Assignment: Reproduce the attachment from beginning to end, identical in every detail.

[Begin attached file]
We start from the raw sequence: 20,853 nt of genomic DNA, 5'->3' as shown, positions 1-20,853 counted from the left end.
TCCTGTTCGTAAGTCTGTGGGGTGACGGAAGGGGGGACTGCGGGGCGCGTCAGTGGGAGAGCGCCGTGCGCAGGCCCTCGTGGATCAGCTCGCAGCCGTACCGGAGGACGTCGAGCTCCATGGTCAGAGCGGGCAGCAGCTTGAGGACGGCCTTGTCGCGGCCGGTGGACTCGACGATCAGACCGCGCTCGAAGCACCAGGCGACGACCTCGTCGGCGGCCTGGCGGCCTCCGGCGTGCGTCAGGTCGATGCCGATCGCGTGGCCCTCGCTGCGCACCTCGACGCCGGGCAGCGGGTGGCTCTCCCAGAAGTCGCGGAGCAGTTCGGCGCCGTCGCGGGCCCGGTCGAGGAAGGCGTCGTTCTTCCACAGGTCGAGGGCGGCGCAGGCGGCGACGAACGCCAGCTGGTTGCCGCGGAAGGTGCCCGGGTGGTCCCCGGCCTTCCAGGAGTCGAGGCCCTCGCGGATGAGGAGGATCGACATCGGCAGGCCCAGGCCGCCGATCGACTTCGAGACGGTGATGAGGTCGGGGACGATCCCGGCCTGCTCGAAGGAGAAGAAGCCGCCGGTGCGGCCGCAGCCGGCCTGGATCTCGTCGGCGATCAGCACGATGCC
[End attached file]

We start from the raw sequence: 20,853 nt of genomic DNA, 5'->3' as shown, positions 1-20,853 counted from the left end.
TCCTGTTCGTAAGTCTGTGGGGTGACGGAAGGGGGGACTGCGGGGCGCGTCAGTGGGAGAGCGCCGTGCGCAGGCCCTCGTGGATCAGCTCGCAGCCGTACCGGAGGACGTCGAGCTCCATGGTCAGAGCGGGCAGCAGCTTGAGGACGGCCTTGTCGCGGCCGGTGGACTCGACGATCAGACCGCGCTCGAAGCACCAGGCGACGACCTCGTCGGCGGCCTGGCGGCCTCCGGCGTGCGTCAGGTCGATGCCGATCGCGTGGCCCTCGCTGCGCACCTCGACGCCGGGCAGCGGGTGGCTCTCCCAGAAGTCGCGGAGCAGTTCGGCGCCGTCGCGGGCCCGGTCGAGGAAGGCGTCGTTCTTCCACAGGTCGAGGGCGGCGCAGGCGGCGACGAACGCCAGCTGGTTGCCGCGGAAGGTGCCCGGGTGGTCCCCGGCCTTCCAGGAGTCGAGGCCCTCGCGGATGAGGAGGATCGACATCGGCAGGCCCAGGCCGCCGATCGACTTCGAGACGGTGATGAGGTCGGGGACGATCCCGGCCTGCTCGAAGGAGAAGAAGCCGCCGGTGCGGCCGCAGCCGGCCTGGATCTCGTCGGCGATCAGCACGATGCC